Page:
Words from the Heart for Sunday August 21st, 2016
Every day they continued to meet together in the temple courts. They broke bread in their homes and ate together with glad and sincere hearts, praising God and enjoying the favor of all the people. And the Lord added to their number daily those who were being saved.
Acts 2:46-47 (NIV)
The Call to Fellowship
Christianity is not something that we do alone. We need others. Our love for God and each another is part of a compelling witness to a watching world. Gather with other believers with a glad and sincere heart as you praise God. Consider whom you might invite to join you!
The Royal Society of Canada was founded by an Act of Parliament in 1883 as Canada’s national academy of arts, humanities and sciences. It currently has 2000 fellows who are distinguished scholars, artists and scientists. Membership is by election of their peers as the best in their fields. The fellowship of the RSC comprises distinguished men and women from all branches of learning who have made remarkable contributions in the arts, the humanities and the sciences, as well as in Canadian public life. The founding cohort of Fellows included Sir Sandford Fleming, the originator of the world system of Standard Time, and Sir William Osler, one of the greatest physicians of his day. Over 3,700 scholars and artists have been inducted into the fellowship over the past hundred and thirty years.
One of the strengths of the Christian faith is the fellowship we enjoy with other believers. I have the privilege to travel around the world meeting Christians and no matter what the culture, Christians enjoy being with one another. The Greek word for fellowship is koinonia and it means meeting together with a purpose. And that purpose is seen clearly in Acts 2:46-47: “Every day they continued to meet together in the temple courts. They broke bread in their homes and ate together with glad and sincere hearts, praising God and enjoying the favor of all the people. And the Lord added to their number daily those who were being saved.” While the word fellowship isn’t mentioned here, this is true koinonia. They shared everything that they had so that nobody lacked. Mark Lowery once said that when he was little, the kids in his class were asked to bring in a symbol of their religion. He said “I’m a Baptist. I brought a casserole.” In the earliest days the church met together to eat. But notice the important thing here: they used their times of fellowship as a means to share with those not yet followers of Christ and the result was that the Lord used their hospitality and generosity to draw people to Himself. Is this a part of the Christian fellowship that you are a part of? If not, why not consider inviting others to join you. It can be a way to draw them to Jesus.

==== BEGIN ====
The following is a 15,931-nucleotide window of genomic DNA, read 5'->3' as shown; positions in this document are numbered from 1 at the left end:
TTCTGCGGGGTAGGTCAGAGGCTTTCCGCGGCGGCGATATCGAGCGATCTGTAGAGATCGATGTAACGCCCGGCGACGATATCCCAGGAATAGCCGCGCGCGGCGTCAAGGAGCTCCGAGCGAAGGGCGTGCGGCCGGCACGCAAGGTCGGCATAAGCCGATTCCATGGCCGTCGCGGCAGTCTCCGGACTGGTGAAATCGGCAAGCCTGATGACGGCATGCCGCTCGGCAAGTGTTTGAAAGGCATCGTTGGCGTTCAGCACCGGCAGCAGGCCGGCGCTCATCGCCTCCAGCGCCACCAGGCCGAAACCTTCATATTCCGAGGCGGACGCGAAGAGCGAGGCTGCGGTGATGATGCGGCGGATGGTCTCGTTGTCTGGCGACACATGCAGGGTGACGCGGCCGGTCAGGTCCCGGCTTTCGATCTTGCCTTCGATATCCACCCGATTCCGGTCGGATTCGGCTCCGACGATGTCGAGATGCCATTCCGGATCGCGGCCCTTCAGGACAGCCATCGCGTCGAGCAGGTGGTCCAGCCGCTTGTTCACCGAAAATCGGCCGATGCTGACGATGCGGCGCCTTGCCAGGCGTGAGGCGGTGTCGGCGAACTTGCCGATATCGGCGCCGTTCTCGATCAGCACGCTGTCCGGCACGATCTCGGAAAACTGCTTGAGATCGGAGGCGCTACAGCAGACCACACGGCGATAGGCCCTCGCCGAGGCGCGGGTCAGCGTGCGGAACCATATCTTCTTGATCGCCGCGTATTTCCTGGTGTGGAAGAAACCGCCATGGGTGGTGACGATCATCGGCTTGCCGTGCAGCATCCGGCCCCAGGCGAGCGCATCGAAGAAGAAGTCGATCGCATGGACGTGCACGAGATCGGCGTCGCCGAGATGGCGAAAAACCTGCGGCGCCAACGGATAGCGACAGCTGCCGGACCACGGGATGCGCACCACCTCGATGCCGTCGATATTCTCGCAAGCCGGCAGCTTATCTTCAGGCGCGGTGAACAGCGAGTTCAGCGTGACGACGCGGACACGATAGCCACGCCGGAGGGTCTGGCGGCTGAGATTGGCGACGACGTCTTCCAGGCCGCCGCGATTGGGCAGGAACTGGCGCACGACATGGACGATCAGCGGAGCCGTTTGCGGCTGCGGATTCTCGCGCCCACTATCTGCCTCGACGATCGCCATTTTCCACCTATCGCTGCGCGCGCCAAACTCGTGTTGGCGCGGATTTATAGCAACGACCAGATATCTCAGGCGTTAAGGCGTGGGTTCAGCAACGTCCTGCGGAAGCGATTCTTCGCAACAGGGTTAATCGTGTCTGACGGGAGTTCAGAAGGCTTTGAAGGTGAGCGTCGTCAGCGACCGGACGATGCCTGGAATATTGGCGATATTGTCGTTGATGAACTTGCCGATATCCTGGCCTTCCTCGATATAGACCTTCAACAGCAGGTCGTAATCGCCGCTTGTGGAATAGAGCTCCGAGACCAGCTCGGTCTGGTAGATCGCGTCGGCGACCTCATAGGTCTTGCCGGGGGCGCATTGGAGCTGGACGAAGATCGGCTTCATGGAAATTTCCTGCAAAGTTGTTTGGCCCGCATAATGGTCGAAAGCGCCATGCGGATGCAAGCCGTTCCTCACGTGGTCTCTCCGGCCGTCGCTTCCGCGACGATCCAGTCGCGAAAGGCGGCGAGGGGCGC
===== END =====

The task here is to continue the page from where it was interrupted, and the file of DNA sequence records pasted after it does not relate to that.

These have been words from the heart.